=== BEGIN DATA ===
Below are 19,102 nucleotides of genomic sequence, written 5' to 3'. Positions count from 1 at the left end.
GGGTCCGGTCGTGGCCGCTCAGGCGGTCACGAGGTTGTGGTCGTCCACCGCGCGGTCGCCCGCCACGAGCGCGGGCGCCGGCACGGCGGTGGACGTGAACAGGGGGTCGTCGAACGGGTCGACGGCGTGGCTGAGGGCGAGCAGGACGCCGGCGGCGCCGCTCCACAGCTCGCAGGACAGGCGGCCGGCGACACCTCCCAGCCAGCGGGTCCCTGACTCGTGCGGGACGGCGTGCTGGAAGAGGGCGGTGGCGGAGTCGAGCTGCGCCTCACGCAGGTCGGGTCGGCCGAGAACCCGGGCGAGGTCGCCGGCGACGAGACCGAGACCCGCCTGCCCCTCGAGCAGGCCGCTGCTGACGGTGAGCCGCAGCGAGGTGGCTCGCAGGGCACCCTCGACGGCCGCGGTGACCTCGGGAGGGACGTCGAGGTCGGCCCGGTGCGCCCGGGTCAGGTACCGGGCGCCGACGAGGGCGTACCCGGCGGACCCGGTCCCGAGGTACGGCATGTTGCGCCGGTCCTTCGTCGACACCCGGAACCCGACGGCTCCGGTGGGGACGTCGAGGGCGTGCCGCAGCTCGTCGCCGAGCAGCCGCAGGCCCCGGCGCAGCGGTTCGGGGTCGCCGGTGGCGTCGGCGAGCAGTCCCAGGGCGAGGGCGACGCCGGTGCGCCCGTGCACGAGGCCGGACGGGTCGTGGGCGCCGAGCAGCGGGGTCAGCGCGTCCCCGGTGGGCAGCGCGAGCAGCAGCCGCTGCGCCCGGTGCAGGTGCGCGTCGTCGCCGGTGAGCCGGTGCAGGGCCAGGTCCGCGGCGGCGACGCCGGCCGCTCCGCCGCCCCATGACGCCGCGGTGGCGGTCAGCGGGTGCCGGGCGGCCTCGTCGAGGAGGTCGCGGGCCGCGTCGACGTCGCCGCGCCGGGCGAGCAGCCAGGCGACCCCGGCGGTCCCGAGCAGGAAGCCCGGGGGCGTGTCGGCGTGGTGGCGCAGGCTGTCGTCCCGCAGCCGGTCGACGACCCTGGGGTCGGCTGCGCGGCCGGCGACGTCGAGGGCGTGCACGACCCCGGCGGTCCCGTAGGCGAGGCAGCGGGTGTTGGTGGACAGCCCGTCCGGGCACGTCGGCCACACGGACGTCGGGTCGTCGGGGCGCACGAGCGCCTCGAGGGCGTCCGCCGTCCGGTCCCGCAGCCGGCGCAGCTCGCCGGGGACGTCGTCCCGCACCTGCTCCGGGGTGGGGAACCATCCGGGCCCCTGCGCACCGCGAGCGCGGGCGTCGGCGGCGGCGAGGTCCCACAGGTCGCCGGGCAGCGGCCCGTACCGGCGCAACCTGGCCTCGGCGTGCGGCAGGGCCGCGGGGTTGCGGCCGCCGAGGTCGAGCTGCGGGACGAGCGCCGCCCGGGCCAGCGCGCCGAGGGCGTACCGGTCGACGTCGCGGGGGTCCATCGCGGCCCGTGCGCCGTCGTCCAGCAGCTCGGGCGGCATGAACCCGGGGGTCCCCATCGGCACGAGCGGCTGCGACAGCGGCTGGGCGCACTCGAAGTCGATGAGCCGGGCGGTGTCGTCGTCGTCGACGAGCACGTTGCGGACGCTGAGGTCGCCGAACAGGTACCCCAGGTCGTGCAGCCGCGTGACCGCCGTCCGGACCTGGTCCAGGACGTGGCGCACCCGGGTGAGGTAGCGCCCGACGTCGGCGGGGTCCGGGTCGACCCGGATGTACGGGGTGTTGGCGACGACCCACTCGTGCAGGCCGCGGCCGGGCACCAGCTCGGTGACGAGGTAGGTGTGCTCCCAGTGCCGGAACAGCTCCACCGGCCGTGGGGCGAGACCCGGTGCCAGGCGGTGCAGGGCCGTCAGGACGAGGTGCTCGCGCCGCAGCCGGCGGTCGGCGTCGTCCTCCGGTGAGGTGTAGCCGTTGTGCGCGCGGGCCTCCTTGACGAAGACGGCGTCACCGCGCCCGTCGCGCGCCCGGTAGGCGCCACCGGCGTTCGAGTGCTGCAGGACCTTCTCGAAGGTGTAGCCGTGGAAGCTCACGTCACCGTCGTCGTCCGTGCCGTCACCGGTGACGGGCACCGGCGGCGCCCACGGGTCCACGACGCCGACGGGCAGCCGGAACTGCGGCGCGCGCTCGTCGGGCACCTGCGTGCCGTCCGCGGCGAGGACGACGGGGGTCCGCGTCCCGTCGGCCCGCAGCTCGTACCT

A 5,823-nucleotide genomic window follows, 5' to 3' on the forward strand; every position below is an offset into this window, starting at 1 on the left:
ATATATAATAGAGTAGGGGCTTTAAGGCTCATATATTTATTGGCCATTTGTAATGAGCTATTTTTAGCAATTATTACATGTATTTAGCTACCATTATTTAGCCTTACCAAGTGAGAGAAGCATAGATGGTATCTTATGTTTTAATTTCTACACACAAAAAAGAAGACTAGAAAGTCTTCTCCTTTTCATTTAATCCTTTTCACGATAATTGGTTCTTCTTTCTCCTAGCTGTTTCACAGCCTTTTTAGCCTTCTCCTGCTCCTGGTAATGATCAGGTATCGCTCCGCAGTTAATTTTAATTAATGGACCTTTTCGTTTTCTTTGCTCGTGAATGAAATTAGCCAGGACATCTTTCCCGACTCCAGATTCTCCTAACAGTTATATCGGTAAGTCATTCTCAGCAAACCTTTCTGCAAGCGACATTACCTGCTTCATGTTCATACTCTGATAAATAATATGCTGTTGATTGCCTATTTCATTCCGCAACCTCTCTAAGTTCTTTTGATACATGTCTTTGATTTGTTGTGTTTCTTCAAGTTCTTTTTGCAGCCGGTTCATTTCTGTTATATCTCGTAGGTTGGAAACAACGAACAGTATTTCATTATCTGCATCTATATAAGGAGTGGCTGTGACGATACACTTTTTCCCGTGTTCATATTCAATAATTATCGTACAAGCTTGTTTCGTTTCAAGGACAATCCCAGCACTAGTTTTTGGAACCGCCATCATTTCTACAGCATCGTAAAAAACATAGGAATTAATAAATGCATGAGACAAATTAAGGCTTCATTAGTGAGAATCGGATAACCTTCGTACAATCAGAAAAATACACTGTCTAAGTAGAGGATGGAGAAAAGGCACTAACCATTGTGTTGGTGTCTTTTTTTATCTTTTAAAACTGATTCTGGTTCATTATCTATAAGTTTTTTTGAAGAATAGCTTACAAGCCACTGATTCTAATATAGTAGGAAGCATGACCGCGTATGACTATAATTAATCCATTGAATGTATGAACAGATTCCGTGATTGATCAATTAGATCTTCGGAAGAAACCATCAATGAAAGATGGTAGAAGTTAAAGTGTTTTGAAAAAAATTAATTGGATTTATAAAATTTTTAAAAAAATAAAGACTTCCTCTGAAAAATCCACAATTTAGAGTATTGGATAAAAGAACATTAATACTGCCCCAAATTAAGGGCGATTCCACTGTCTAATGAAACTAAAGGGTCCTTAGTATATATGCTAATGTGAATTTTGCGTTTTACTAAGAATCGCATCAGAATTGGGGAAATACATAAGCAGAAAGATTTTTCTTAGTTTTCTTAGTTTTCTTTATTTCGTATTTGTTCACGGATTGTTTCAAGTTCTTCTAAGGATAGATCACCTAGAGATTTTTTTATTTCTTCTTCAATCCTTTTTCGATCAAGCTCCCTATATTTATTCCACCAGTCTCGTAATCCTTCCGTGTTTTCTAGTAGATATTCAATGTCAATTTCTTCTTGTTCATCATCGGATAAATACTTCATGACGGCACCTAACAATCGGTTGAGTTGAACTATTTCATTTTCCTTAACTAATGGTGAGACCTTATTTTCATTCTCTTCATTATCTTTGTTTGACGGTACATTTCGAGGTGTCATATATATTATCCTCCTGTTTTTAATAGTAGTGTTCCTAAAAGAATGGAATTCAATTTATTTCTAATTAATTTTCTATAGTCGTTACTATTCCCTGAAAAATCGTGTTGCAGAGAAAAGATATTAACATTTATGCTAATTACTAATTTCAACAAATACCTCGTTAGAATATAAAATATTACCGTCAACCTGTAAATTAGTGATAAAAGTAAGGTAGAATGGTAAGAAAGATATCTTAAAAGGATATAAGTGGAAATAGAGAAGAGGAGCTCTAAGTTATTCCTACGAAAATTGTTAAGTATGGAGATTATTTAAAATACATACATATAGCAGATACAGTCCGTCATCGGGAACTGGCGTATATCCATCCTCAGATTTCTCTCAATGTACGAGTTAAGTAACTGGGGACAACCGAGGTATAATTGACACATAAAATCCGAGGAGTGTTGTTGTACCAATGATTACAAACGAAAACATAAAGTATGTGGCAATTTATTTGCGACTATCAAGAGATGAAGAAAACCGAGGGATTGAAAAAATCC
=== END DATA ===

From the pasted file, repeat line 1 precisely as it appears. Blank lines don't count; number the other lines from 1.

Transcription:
Below are 19,102 nucleotides of genomic sequence, written 5' to 3'. Positions count from 1 at the left end.